I call them life decisions but at first they are often distractions, pretty, shiny fodder for my next, “What’s new with you?” encounter. Taking Arabic, running the half-marathon, going vegetarian, returning to the tennis court: They all started as distractions from something and somehow morphed into interests, even habits. I’ve been reflecting lately on the progression from disappointment to distraction to finally, the natural healing that yields both a new passion and a form of release.
Earlier this month, I felt deep disappointment over something that didn’t work out as I had hoped it would, felled by incongruent goals and expectations. Then, it was a health scare. All the while, I have been conscious of my inevitable attempt at healing disguised as a cool, new goal.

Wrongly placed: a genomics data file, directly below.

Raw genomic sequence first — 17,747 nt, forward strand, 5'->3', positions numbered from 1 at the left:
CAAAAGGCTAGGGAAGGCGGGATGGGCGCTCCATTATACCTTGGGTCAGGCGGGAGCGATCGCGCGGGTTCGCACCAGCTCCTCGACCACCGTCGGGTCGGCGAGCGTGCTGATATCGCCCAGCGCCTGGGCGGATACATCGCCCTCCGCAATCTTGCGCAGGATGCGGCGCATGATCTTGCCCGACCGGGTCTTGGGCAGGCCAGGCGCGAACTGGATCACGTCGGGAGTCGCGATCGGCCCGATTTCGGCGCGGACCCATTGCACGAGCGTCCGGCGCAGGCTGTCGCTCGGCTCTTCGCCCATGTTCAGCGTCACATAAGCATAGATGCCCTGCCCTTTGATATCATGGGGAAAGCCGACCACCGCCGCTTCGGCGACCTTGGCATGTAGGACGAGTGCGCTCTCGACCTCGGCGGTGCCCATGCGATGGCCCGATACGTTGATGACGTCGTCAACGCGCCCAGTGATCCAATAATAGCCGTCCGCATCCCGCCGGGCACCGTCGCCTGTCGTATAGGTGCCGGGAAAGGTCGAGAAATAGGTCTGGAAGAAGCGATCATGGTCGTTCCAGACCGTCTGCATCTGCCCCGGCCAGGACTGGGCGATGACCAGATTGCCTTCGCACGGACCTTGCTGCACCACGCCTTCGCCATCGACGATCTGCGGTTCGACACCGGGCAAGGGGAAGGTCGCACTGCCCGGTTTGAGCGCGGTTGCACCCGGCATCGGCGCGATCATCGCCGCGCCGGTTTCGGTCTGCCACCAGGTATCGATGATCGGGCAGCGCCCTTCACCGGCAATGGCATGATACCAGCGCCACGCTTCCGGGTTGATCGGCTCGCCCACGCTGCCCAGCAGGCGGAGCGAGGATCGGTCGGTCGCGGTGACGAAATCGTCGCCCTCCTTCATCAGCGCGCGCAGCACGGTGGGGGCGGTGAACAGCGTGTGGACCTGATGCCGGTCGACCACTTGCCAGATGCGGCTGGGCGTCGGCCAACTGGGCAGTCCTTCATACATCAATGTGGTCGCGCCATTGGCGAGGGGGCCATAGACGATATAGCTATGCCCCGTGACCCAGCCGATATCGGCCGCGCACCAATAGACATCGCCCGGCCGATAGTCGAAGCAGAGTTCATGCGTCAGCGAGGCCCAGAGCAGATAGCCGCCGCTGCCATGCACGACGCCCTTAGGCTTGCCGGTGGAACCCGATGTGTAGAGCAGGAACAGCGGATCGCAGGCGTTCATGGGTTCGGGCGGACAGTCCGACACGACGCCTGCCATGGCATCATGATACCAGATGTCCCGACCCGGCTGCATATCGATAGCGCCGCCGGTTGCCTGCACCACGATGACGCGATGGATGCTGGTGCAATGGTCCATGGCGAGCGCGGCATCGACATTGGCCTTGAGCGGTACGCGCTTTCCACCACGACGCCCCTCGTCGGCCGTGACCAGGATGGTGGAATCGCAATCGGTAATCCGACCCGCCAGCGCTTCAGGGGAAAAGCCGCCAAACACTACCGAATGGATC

But this time, rather than throwing myself wholeheartedly into something I can tell all my friends about, I’m running because it’s therapeutic. I’m eating vegetarian because it’s helps the environment. I’m practicing Arabic because I want my vocabulary to be better than that of a well-spoken 2-year-old. I’m playing tennis again because it’s a lifelong sport that taught me discipline as a teenager. I’m writing about distraction rather than indulging it.
Maybe I am entering into an era in which distraction and decision are independent, one in which I’m aware of my motivations and am careful to balance busying my mind and working toward something new.
Writing is both a distraction and a decision for me, as it encompasses every stage of the healing process. It reminds me that healing doesn’t exist in a new goal but what I allow that goal to become.